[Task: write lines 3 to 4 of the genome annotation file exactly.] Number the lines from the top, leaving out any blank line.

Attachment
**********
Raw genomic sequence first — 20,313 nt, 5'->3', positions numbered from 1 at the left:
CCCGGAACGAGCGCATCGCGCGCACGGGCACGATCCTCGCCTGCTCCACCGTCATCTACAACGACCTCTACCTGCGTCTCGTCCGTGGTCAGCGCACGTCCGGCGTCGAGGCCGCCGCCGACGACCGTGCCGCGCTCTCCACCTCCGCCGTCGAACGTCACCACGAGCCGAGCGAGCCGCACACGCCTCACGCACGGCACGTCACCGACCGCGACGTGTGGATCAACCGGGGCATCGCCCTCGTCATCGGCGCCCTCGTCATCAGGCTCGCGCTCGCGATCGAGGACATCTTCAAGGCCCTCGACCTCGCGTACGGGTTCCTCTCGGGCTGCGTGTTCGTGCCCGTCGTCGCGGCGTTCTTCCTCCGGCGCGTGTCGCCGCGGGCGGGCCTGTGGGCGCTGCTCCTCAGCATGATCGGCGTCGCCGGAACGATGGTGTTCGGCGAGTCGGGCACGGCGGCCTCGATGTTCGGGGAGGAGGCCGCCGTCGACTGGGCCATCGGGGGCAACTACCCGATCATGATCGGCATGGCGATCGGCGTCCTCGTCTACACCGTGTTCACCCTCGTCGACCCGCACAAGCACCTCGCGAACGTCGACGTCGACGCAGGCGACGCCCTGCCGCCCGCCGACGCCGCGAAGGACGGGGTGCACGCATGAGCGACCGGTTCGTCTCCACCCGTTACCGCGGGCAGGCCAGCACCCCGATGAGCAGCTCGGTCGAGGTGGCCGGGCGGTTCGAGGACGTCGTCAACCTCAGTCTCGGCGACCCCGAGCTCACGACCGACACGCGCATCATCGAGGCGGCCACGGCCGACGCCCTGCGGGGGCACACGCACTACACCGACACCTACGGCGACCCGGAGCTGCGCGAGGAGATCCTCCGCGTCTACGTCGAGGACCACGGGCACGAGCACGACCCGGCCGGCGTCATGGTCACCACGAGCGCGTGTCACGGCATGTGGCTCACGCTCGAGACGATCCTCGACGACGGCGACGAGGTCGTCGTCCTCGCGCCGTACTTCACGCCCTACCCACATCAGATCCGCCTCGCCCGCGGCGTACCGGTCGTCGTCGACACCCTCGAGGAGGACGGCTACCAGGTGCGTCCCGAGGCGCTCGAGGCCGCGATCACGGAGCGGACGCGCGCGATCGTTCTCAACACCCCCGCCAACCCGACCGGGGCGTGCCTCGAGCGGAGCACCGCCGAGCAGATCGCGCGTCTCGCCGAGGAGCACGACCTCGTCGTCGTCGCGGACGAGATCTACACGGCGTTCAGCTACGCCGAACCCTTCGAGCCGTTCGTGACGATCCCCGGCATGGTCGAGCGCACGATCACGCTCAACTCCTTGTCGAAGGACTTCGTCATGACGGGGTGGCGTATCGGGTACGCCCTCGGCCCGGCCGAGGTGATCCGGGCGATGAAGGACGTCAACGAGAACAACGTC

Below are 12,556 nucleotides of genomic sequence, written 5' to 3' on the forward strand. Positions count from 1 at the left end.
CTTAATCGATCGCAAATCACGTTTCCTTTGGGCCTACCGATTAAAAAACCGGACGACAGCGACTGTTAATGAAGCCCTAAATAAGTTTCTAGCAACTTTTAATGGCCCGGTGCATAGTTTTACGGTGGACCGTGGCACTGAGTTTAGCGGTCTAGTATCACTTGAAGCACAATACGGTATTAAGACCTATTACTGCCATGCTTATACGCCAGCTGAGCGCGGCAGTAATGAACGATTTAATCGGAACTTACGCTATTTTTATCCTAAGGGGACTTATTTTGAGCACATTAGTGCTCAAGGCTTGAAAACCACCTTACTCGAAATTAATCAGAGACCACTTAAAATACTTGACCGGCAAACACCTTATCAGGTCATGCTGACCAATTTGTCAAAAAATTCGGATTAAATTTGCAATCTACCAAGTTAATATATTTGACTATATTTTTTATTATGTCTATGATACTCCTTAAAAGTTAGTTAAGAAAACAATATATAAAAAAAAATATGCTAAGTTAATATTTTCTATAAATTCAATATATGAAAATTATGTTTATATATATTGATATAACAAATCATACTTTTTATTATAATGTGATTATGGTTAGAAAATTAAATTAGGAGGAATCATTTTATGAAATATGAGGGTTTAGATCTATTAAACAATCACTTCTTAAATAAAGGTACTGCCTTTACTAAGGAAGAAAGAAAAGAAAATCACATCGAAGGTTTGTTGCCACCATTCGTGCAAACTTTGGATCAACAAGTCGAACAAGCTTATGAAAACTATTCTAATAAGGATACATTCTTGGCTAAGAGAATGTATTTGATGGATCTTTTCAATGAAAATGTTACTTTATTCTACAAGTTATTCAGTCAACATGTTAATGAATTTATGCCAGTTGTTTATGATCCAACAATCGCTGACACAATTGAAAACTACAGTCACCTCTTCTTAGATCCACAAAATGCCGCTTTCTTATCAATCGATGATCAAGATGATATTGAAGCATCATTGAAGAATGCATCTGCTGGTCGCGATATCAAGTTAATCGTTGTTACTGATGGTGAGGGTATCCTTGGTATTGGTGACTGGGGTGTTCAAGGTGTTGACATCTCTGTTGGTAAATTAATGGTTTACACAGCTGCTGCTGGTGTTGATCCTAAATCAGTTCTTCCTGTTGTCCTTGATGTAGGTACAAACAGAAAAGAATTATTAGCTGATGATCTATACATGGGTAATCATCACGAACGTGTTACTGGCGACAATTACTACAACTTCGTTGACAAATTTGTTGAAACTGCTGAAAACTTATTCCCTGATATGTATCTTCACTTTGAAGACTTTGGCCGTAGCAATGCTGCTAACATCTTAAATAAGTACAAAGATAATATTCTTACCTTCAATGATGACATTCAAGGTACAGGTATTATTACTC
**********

Below are 12,556 nucleotides of genomic sequence, written 5' to 3' on the forward strand. Positions count from 1 at the left end.
CTTAATCGATCGCAAATCACGTTTCCTTTGGGCCTACCGATTAAAAAACCGGACGACAGCGACTGTTAATGAAGCCCTAAATAAGTTTCTAGCAACTTTTAATGGCCCGGTGCATAGTTTTACGGTGGACCGTGGCACTGAGTTTAGCGGTCTAGTATCACTTGAAGCACAATACGGTATTAAGACCTATTACTGCCATGCTTATACGCCAGCTGAGCGCGGCAGTAATGAACGATTTAATCGGAACTTACGCTATTTTTATCCTAAGGGGACTTATTTTGAGCACATTAGTGCTCAAGGCTTGAAAACCACCTTACTCGAAATTAATCAGAGACCACTTAAAATACTTGACCGGCAAACACCTTATCAGGTCATGCTGACCAATTTGTCAAAAAATTCGGATTAAATTTGCAATCTACCAAGTTAATATATTTGACTATATTTTTTATTATGTCTATGATACTCCTTAAAAGTTAGTTAAGAAAACAATATATAAAAAAAAATATGCTAAGTTAATATTTTCTATAAATTCAATATATGAAAATTATGTTTATATATATTGATATAACAAATCATACTTTTTATTATAATGTGATTATGGTTAGAAAATTAAATTAGGAGGAATCATTTTATGAAATATGAGGGTTTAGATCTATTAAACAATCACTTCTTAAATAAAGGTACTGCCTTTACTAAGGAAGAAAGAAAAGAAAATCACATCGAAGGTTTGTTGCCACCATTCGTGCAAACTTTGGATCAACAAGTCGAACAAGCTTATGAAAACTATTCTAATAAGGATACATTCTTGGCTAAGAGAATGTATTTGATGGATCTTTTCAATGAAAATGTTACTTTATTCTACAAGTTATTCAGTCAACATGTTAATGAATTTATGCCAGTTGTTTATGATCCAACAATCGCTGACACAATTGAAAACTACAGTCACCTCTTCTTAGATCCACAAAATGCCGCTTTCTTATCAATCGATGATCAAGATGATATTGAAGCATCATTGAAGAATGCATCTGCTGGTCGCGATATCAAGTTAATCGTTGTTACTGATGGTGAGGGTATCCTTGGTATTGGTGACTGGGGTGTTCAAGGTGTTGACATCTCTGTTGGTAAATTAATGGTTTACACAGCTGCTGCTGGTGTTGATCCTAAATCAGTTCTTCCTGTTGTCCTTGATGTAGGTACAAACAGAAAAGAATTATTAGCTGATGATCTATACATGGGTAATCATCACGAACGTGTTACTGGCGACAATTACTACAACTTCGTTGACAAATTTGTTGAAACTGCTGAAAACTTATTCCCTGATATGTATCTTCACTTTGAAGACTTTGGCCGTAGCAATGCTGCTAACATCTTAAATAAGTACAAAGATAATATTCTTACCTTCAATGATGACATTCAAGGTACAGGTATTATTACTC